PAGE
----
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London's Romanian Diaspora Mobilized to Stop Their Prime Minister from Becoming President

Thousands of ex-pat Romanians helped Klaus Iohannis defeat incumbent Victor-Viorel Ponta in an election that centered around accusations of widespread government corruption.
November 18, 2014, 3:00pm

Photos by ​Henry Wilkins

"We need a new perspective. We need to detach ourselves from the past. This is a new chance for a new Romania. It sounds clichéd but it's the truth," says 24-year old Nastacia from inside a 8,000-odd crush of Romanian expats that's chanting slogans, waving flags, and swamping the thin line of police guarding the entrance to the Romanian Cultural Institute on London's Belgrave Square.

On Sunday November 16, the Romanian diaspora flooded streets and polling stations from Acton to Australia to cast their votes in Romania's 2014 presidential elections—and every single person here is desperate to see center-right candidate Klaus Iohannis elected as the country's president over his rival, Romania's current Prime Minister, Klaus Iohannis.


"We are here since 7 AM," say Wembley residents Christian and Alex as they huddle from the evening rain under a sea of umbrellas. "We're trying to make things better for our relatives back home. Ponta told us many generations must be sacrificed for the good of the country. But many have sacrificed too much. Now, it's time to change things."

As we lever our way through the crowd, it becomes starkly evident that many here view the country's widespread pov​erty and corruption as the result of Ponta's party—the Romanian Social Democratic Party (PSD)—a powerful conglomerate of the country's former communist officials with ties to major businesses, regional politicians, and media networks throughout Romania.

"I voted Iohannis with all my heart," says Romanian journalist Iohanna Myron. "I want the corruption [in Romania] to be erased and I think [Iohannis] can help… I want to go back to my country and not be sad about the poverty I see."​

Fifty-five-year-old Klaus Iohannis is a German-born Protestant, a former physics teacher, and the mayor of the Romanian city of Sibiu. He began to receive widespread praise as a politician after helping elevate his city to the status of the European Capital of Culture in 2007. And his pledge to help end the corruption and economic instability that has dogged Romania since the late 80s saw a groundswell of support among young people, working professionals, and the educated classes overseas.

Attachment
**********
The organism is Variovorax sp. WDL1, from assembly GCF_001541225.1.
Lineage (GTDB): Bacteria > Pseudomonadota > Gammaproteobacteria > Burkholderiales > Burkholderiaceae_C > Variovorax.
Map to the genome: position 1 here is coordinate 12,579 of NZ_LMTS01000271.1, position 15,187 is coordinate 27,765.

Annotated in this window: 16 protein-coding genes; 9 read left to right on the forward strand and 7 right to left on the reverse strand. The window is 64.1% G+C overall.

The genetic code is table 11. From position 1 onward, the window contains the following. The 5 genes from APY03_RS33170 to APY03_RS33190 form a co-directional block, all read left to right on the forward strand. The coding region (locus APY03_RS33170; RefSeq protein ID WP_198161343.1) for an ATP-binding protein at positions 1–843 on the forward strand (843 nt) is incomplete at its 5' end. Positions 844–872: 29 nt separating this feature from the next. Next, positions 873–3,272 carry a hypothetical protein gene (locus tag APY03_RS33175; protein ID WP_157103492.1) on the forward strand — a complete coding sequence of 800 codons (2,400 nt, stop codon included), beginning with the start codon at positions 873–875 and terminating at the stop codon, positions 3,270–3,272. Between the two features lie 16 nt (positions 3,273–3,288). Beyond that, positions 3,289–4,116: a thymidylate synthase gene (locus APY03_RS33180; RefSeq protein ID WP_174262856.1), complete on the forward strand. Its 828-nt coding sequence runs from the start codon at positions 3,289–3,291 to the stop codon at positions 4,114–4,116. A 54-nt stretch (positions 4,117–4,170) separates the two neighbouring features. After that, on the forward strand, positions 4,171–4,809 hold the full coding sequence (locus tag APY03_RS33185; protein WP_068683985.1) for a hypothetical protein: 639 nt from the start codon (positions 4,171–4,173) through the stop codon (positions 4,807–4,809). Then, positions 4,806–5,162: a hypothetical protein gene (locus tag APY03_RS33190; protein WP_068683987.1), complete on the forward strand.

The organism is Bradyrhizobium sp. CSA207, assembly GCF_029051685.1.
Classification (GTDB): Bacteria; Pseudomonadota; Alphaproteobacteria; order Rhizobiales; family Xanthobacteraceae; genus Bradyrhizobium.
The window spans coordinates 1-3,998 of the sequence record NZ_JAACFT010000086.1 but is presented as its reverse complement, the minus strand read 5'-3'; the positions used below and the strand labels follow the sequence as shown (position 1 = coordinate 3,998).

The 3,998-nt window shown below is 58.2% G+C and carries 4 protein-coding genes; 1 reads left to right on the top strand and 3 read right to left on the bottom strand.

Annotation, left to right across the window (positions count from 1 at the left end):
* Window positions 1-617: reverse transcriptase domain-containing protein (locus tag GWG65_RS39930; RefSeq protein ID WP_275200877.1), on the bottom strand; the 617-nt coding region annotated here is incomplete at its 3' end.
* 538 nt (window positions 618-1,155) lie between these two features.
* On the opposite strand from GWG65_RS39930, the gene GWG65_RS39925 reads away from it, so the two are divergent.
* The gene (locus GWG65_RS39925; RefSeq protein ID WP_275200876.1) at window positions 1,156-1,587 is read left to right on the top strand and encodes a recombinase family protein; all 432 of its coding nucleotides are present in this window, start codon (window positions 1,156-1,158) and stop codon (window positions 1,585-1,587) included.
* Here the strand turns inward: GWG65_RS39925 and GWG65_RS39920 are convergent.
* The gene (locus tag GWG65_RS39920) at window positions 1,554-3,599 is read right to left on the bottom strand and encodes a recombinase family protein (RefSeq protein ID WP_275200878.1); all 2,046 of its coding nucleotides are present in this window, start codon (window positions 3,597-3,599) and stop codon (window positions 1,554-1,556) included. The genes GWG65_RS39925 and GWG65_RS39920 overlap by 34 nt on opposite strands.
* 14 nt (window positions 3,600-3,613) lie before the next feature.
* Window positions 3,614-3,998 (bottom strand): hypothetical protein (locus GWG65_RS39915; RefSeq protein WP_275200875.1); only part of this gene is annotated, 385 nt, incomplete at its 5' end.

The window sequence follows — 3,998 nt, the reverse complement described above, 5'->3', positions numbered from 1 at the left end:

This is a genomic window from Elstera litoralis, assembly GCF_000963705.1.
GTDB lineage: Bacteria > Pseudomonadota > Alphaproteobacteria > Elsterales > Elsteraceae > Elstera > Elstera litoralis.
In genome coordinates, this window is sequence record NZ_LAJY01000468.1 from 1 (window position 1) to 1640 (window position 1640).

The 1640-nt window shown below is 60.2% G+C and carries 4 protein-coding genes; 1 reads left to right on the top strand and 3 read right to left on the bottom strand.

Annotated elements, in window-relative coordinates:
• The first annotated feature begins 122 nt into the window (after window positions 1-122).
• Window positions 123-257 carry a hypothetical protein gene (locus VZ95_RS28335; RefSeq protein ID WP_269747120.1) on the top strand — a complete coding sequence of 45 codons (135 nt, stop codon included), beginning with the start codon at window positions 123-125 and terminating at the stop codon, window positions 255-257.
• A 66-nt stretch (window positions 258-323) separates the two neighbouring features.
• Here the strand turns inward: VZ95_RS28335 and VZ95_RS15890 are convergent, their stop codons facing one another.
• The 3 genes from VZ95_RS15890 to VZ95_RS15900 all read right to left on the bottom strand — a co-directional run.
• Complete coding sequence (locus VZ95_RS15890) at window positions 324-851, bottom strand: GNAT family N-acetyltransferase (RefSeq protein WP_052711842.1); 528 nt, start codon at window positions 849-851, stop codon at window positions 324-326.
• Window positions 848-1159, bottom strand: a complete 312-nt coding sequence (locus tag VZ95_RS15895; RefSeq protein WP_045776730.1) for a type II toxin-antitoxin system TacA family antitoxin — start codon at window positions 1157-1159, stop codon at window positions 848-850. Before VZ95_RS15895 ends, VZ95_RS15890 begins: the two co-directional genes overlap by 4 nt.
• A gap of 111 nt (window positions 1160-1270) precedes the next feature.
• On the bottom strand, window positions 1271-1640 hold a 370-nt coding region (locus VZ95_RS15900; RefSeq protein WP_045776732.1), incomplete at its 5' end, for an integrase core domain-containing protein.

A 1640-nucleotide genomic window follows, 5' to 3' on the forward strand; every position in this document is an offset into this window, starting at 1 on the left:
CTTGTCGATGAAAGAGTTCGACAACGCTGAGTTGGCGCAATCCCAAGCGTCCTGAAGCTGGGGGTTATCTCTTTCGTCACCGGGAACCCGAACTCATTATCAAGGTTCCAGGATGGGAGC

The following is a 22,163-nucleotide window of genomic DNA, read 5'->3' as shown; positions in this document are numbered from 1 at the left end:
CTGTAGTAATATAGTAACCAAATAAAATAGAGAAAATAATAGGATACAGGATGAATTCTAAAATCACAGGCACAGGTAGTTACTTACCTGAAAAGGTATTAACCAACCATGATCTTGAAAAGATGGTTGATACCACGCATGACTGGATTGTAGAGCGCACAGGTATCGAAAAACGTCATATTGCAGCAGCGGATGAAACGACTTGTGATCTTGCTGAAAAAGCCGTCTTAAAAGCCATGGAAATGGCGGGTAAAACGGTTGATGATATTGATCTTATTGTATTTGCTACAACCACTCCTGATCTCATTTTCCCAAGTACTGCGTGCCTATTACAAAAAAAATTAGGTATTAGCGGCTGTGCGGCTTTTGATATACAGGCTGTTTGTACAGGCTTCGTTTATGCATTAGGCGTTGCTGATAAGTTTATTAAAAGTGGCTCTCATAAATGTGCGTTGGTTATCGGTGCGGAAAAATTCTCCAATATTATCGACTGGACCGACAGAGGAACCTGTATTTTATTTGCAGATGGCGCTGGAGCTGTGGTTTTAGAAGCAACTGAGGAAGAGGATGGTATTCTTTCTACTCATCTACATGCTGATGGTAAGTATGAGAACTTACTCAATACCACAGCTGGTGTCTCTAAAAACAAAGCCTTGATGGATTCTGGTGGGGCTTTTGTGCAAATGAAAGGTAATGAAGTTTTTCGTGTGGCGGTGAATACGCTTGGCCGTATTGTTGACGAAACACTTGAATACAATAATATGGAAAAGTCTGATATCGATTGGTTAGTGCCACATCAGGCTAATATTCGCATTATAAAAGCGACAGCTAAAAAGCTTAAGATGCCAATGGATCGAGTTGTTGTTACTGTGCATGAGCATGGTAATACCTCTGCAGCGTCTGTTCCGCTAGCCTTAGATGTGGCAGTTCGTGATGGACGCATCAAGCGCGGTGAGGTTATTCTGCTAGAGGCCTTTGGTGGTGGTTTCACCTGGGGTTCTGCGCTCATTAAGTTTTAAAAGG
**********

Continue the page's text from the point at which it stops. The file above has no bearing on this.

Ponta's pre-election tactics also played a big part in his downfall. His communist-tied party encouraged the country's poor and elderly to vote by promising them bigger pensions, wrote pro-Ponta sermons to for church masses, and mobilized students for street canvassing by offering school holidays—all of which led to huge pre-election ​protests against him throughout Romania.

But one of the most important factors contributing to the mass mobilization of Iohannis's supporters was Ponta's attempt to clos​e polling stations overseas in an attempt to block opposition votes during the first round of the elections on November 2—offering only nine locations where London's 100,000-plus Romanian population were able to vote.

By Sunday, Ponta had reduced these locations to just three. And the response his tactics triggered was huge. It's clear that Romanians have had enough, and that the voters gathered in Belgrave Square view Ponta's tactics as an extension of his underhand political style since becoming Prime Minister in 2012.

"I didn't want to vote but what happened on November 2 made me," says Cosmin, a 22-year-old student. "Last time in Romania, 53 percent of eligible people had voted. Today, at 7 PM local time, there were 58 percent—and I don't think that extra 5 percent voted for Ponta."